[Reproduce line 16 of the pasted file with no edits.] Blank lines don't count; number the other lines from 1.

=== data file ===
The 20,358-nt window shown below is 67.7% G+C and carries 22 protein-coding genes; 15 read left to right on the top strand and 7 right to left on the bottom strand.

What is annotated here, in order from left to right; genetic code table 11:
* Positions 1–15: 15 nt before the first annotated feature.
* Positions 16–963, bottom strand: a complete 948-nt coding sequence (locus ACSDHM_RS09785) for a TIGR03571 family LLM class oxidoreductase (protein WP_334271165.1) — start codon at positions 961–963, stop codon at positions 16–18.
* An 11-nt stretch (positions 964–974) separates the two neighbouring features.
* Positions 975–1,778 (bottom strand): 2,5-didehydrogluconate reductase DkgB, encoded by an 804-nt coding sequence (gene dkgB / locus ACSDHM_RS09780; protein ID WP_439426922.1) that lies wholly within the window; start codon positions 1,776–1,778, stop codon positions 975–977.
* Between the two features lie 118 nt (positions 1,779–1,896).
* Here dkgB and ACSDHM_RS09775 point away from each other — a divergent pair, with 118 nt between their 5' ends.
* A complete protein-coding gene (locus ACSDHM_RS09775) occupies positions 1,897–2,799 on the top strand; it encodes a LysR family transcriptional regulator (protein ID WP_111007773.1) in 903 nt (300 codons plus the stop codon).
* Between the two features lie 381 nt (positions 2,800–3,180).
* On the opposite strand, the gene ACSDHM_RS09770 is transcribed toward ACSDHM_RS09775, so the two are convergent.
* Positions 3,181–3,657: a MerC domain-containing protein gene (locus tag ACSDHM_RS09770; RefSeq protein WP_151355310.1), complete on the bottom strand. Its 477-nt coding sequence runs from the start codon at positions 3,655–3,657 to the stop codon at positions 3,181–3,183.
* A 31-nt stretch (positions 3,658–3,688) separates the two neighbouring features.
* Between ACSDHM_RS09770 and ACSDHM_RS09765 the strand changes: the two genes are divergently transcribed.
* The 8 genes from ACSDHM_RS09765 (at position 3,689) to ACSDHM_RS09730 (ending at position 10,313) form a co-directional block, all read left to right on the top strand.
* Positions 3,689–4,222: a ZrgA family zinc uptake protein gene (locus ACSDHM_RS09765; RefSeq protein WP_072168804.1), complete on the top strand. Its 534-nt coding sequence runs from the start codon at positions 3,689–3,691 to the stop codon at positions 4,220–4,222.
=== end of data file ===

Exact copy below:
* Positions 3,689–4,222: a ZrgA family zinc uptake protein gene (locus ACSDHM_RS09765; RefSeq protein WP_072168804.1), complete on the top strand. Its 534-nt coding sequence runs from the start codon at positions 3,689–3,691 to the stop codon at positions 4,220–4,222.